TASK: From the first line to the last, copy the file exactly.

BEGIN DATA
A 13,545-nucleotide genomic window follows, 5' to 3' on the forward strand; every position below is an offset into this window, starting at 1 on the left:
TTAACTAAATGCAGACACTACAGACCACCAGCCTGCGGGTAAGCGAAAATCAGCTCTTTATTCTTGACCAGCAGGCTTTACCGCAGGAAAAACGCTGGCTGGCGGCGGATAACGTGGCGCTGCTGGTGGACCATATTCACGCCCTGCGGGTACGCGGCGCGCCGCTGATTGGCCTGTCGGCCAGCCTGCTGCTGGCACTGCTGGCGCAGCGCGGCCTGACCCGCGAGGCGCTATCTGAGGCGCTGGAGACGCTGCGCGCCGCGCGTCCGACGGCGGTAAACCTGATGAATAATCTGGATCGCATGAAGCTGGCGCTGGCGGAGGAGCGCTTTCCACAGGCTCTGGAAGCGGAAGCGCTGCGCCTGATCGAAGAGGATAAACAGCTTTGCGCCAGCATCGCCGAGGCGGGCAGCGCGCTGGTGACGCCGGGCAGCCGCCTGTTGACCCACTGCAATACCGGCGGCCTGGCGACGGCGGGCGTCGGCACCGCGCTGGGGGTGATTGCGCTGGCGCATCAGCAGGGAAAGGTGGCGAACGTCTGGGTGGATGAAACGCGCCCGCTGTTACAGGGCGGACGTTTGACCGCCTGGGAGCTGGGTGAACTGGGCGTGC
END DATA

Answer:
A 13,545-nucleotide genomic window follows, 5' to 3' on the forward strand; every position below is an offset into this window, starting at 1 on the left:
TTAACTAAATGCAGACACTACAGACCACCAGCCTGCGGGTAAGCGAAAATCAGCTCTTTATTCTTGACCAGCAGGCTTTACCGCAGGAAAAACGCTGGCTGGCGGCGGATAACGTGGCGCTGCTGGTGGACCATATTCACGCCCTGCGGGTACGCGGCGCGCCGCTGATTGGCCTGTCGGCCAGCCTGCTGCTGGCACTGCTGGCGCAGCGCGGCCTGACCCGCGAGGCGCTATCTGAGGCGCTGGAGACGCTGCGCGCCGCGCGTCCGACGGCGGTAAACCTGATGAATAATCTGGATCGCATGAAGCTGGCGCTGGCGGAGGAGCGCTTTCCACAGGCTCTGGAAGCGGAAGCGCTGCGCCTGATCGAAGAGGATAAACAGCTTTGCGCCAGCATCGCCGAGGCGGGCAGCGCGCTGGTGACGCCGGGCAGCCGCCTGTTGACCCACTGCAATACCGGCGGCCTGGCGACGGCGGGCGTCGGCACCGCGCTGGGGGTGATTGCGCTGGCGCATCAGCAGGGAAAGGTGGCGAACGTCTGGGTGGATGAAACGCGCCCGCTGTTACAGGGCGGACGTTTGACCGCCTGGGAGCTGGGTGAACTGGGCGTGC